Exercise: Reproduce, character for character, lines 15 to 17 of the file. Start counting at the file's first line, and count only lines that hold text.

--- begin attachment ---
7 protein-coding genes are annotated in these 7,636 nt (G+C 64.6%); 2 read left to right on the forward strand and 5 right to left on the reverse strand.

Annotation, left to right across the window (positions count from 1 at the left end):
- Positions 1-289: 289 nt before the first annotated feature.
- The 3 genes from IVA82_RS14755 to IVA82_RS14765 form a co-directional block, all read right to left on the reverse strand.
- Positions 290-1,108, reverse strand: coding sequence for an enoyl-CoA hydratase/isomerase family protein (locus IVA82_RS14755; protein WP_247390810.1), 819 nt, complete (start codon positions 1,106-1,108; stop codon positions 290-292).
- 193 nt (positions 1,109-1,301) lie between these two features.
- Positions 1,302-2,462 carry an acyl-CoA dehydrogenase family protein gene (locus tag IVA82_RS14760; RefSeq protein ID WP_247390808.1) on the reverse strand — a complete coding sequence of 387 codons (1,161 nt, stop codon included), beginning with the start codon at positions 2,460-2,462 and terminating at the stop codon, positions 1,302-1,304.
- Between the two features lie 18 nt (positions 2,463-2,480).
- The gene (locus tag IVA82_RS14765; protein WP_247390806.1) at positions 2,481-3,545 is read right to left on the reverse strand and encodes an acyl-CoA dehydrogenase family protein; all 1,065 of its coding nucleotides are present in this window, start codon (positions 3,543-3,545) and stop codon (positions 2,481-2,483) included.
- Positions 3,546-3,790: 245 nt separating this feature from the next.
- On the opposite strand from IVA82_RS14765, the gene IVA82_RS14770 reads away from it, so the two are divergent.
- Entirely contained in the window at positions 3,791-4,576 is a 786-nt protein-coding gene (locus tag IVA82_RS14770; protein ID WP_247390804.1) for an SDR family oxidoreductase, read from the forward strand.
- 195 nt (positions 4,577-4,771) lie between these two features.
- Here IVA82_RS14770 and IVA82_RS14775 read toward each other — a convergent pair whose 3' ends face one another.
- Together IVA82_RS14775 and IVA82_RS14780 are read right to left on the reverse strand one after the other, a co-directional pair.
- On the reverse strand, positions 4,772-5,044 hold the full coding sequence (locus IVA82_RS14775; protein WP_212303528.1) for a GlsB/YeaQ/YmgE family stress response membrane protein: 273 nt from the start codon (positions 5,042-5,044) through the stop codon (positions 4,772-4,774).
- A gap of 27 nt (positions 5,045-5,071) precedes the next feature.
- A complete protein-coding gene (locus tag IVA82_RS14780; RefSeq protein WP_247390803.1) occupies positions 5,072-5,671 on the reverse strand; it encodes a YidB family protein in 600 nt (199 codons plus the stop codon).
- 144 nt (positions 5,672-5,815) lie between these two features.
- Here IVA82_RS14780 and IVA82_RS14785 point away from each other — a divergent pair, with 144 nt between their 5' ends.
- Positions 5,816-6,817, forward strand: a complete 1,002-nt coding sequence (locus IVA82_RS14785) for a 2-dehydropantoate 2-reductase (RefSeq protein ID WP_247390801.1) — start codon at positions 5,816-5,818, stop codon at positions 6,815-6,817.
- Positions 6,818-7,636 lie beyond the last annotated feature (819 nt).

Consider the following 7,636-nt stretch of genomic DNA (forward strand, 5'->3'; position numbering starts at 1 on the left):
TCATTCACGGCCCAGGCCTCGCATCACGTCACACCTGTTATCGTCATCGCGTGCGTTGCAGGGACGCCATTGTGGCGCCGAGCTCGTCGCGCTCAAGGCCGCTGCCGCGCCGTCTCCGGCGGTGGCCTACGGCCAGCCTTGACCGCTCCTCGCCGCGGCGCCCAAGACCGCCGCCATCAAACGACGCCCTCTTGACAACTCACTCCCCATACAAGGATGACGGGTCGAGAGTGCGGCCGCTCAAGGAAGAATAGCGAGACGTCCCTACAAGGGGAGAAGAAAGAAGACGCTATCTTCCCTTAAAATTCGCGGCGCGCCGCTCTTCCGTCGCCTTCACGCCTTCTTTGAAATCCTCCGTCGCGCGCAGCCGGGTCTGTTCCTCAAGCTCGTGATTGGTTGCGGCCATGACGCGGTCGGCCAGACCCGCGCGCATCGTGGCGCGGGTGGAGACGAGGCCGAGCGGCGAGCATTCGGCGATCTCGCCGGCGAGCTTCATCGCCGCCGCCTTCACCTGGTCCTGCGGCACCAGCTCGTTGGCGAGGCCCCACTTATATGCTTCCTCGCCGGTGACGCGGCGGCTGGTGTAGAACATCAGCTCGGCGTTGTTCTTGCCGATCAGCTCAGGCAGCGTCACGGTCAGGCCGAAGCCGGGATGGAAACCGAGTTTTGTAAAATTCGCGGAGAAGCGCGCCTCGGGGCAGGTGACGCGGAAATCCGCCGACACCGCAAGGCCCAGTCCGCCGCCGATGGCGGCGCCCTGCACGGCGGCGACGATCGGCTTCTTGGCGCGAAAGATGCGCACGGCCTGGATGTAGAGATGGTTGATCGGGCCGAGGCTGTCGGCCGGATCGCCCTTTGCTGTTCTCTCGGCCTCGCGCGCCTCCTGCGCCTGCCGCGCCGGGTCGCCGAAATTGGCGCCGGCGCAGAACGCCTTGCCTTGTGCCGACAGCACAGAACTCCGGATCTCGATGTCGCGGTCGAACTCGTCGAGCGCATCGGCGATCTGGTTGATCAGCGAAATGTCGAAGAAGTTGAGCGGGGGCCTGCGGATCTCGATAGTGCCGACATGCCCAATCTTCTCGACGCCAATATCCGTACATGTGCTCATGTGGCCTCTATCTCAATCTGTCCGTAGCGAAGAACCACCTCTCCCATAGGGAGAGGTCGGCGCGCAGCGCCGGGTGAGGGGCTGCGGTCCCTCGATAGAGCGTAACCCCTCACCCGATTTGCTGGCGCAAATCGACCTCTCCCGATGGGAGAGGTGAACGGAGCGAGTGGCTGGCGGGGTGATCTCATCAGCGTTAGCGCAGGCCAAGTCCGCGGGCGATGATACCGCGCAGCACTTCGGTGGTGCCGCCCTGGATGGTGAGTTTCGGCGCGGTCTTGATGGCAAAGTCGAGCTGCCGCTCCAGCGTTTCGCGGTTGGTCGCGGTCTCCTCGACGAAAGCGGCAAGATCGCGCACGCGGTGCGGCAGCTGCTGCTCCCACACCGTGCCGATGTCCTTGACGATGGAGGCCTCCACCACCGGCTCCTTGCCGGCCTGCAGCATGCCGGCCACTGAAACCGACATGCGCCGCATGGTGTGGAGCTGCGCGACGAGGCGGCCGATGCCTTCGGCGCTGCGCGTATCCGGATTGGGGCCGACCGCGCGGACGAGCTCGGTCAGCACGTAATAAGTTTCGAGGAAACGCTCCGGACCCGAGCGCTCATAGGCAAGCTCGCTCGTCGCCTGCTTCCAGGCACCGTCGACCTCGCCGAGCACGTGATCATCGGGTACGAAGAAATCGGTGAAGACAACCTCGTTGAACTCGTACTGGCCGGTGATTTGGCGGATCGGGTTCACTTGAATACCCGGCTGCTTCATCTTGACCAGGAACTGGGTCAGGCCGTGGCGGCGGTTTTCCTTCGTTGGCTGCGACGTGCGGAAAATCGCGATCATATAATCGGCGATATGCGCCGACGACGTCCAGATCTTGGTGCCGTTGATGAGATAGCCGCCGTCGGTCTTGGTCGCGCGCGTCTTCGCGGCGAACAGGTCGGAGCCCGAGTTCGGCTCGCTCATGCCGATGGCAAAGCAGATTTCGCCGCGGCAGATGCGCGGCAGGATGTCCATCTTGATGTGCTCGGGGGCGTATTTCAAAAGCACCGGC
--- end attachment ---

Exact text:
- Together IVA82_RS14775 and IVA82_RS14780 are read right to left on the reverse strand one after the other, a co-directional pair.
- On the reverse strand, positions 4,772-5,044 hold the full coding sequence (locus IVA82_RS14775; protein WP_212303528.1) for a GlsB/YeaQ/YmgE family stress response membrane protein: 273 nt from the start codon (positions 5,042-5,044) through the stop codon (positions 4,772-4,774).
- A gap of 27 nt (positions 5,045-5,071) precedes the next feature.